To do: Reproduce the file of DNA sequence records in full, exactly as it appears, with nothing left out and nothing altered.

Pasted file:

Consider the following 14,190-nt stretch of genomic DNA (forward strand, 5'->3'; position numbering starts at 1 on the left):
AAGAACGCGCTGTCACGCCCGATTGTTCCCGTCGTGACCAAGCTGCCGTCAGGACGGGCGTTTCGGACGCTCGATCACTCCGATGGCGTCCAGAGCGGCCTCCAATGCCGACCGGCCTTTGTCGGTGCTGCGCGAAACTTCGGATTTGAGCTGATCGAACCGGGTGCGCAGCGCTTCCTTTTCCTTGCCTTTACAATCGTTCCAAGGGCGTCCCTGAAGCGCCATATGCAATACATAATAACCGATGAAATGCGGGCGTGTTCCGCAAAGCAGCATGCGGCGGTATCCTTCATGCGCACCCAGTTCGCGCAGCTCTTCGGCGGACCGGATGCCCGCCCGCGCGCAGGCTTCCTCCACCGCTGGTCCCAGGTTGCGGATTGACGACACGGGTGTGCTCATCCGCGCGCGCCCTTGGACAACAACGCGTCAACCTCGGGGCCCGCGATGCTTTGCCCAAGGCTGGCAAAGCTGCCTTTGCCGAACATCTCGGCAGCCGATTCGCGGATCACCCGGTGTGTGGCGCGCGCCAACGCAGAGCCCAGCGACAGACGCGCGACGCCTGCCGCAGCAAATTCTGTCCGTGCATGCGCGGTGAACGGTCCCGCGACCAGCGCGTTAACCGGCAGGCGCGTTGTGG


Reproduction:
Consider the following 14,190-nt stretch of genomic DNA (forward strand, 5'->3'; position numbering starts at 1 on the left):
AAGAACGCGCTGTCACGCCCGATTGTTCCCGTCGTGACCAAGCTGCCGTCAGGACGGGCGTTTCGGACGCTCGATCACTCCGATGGCGTCCAGAGCGGCCTCCAATGCCGACCGGCCTTTGTCGGTGCTGCGCGAAACTTCGGATTTGAGCTGATCGAACCGGGTGCGCAGCGCTTCCTTTTCCTTGCCTTTACAATCGTTCCAAGGGCGTCCCTGAAGCGCCATATGCAATACATAATAACCGATGAAATGCGGGCGTGTTCCGCAAAGCAGCATGCGGCGGTATCCTTCATGCGCACCCAGTTCGCGCAGCTCTTCGGCGGACCGGATGCCCGCCCGCGCGCAGGCTTCCTCCACCGCTGGTCCCAGGTTGCGGATTGACGACACGGGTGTGCTCATCCGCGCGCGCCCTTGGACAACAACGCGTCAACCTCGGGGCCCGCGATGCTTTGCCCAAGGCTGGCAAAGCTGCCTTTGCCGAACATCTCGGCAGCCGATTCGCGGATCACCCGGTGTGTGGCGCGCGCCAACGCAGAGCCCAGCGACAGACGCGCGACGCCTGCCGCAGCAAATTCTGTCCGTGCATGCGCGGTGAACGGTCCCGCGACCAGCGCGTTAACCGGCAGGCGCGTTGTGG